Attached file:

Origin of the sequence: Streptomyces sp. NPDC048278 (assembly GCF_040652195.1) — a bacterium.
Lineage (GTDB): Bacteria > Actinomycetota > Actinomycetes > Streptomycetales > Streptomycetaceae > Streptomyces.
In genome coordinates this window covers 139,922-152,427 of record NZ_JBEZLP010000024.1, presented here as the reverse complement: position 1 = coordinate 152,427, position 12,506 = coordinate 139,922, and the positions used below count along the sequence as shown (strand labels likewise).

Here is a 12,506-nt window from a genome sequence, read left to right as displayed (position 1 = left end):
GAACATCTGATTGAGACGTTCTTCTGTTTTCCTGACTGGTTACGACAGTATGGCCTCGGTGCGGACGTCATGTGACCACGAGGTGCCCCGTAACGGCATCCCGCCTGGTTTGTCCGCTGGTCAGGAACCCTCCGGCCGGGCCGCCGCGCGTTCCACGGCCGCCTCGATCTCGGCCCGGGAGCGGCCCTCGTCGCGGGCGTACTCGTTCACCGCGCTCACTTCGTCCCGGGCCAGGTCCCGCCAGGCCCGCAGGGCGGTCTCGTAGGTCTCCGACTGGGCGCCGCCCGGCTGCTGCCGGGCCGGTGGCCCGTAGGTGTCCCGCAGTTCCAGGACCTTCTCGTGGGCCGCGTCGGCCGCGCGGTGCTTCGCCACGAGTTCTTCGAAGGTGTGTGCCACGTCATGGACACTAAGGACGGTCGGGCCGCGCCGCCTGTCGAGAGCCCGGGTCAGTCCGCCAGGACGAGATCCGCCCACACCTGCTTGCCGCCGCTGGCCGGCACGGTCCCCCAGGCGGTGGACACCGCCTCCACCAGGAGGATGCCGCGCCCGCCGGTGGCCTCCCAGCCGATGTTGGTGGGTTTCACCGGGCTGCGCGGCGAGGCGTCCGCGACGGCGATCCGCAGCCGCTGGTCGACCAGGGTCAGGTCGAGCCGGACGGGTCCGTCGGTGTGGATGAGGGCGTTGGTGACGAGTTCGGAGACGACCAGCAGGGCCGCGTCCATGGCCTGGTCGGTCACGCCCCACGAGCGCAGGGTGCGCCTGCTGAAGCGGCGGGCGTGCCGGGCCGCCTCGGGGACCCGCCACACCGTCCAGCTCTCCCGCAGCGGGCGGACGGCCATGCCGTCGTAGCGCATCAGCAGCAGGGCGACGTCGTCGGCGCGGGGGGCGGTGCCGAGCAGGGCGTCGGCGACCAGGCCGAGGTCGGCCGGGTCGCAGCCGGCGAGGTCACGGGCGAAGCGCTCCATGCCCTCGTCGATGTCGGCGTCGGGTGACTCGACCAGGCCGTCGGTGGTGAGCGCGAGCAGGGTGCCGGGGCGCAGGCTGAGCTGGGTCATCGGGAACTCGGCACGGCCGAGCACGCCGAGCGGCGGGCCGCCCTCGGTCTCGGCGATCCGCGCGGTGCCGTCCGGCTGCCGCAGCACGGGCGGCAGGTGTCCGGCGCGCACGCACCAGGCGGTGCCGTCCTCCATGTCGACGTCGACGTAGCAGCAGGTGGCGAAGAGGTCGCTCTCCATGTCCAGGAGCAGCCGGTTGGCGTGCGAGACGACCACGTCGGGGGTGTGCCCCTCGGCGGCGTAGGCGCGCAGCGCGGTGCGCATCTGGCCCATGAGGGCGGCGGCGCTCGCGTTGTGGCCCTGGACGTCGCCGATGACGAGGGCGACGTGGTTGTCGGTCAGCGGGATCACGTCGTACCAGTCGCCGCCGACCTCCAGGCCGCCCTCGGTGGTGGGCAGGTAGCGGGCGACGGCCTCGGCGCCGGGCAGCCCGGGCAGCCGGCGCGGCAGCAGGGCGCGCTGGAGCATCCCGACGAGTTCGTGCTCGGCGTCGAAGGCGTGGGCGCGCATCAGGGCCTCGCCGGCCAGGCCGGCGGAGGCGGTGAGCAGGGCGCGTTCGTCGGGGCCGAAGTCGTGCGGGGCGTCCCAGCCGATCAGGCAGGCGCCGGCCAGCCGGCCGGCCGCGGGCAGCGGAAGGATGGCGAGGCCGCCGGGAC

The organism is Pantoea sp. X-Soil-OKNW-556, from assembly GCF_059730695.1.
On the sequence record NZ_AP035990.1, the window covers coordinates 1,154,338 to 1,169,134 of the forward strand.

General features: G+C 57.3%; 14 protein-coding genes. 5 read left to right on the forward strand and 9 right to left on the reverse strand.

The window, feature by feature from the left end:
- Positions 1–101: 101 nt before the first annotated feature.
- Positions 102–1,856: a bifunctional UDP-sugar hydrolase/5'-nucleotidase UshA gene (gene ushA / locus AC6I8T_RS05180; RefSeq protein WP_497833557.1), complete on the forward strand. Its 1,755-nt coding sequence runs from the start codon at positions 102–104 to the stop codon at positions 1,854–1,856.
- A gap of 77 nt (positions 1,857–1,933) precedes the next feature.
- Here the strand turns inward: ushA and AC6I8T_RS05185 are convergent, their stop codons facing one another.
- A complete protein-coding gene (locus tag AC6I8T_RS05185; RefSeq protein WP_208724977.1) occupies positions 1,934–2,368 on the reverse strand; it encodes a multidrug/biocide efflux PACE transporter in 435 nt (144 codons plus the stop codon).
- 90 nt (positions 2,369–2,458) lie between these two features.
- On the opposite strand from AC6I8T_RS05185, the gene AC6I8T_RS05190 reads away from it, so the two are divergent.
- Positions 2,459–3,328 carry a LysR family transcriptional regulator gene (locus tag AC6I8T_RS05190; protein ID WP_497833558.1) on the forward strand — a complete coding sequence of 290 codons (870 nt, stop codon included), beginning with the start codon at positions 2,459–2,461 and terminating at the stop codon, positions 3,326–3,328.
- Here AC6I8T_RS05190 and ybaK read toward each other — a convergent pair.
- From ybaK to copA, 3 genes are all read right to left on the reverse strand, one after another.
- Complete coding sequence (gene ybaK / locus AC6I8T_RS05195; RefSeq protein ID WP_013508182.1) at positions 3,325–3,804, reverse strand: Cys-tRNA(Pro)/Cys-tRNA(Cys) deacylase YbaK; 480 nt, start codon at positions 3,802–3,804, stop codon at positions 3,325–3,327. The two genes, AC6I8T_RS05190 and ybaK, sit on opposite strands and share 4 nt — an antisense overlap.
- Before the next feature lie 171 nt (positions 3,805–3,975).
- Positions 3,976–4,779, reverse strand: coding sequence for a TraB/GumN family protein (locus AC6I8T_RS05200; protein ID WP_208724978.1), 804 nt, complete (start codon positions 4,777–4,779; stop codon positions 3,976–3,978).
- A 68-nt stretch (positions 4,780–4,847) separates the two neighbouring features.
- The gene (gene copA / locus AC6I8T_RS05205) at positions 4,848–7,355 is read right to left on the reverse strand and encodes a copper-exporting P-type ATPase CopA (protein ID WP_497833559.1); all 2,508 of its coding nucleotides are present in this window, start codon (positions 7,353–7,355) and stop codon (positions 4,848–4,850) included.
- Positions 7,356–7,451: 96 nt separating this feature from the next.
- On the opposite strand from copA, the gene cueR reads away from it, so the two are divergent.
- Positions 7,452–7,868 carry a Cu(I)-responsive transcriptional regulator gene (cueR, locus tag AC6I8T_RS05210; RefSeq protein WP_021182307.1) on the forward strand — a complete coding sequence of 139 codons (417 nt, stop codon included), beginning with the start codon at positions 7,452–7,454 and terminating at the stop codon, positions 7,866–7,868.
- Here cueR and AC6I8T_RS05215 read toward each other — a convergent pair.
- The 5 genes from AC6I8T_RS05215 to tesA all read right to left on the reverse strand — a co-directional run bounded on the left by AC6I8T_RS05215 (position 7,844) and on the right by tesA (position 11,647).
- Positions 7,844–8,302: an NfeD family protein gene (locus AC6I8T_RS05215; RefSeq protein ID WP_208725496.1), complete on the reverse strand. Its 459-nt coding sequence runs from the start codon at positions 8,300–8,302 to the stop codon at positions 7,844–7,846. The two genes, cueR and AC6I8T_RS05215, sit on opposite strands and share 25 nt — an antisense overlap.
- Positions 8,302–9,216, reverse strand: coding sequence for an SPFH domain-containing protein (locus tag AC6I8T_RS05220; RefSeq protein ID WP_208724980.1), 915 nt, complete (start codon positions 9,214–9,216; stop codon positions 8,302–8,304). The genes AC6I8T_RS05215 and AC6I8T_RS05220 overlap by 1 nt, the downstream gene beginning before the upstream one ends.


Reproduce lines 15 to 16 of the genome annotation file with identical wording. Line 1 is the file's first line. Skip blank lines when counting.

- 90 nt (positions 2,369–2,458) lie between these two features.
- On the opposite strand from AC6I8T_RS05185, the gene AC6I8T_RS05190 reads away from it, so the two are divergent.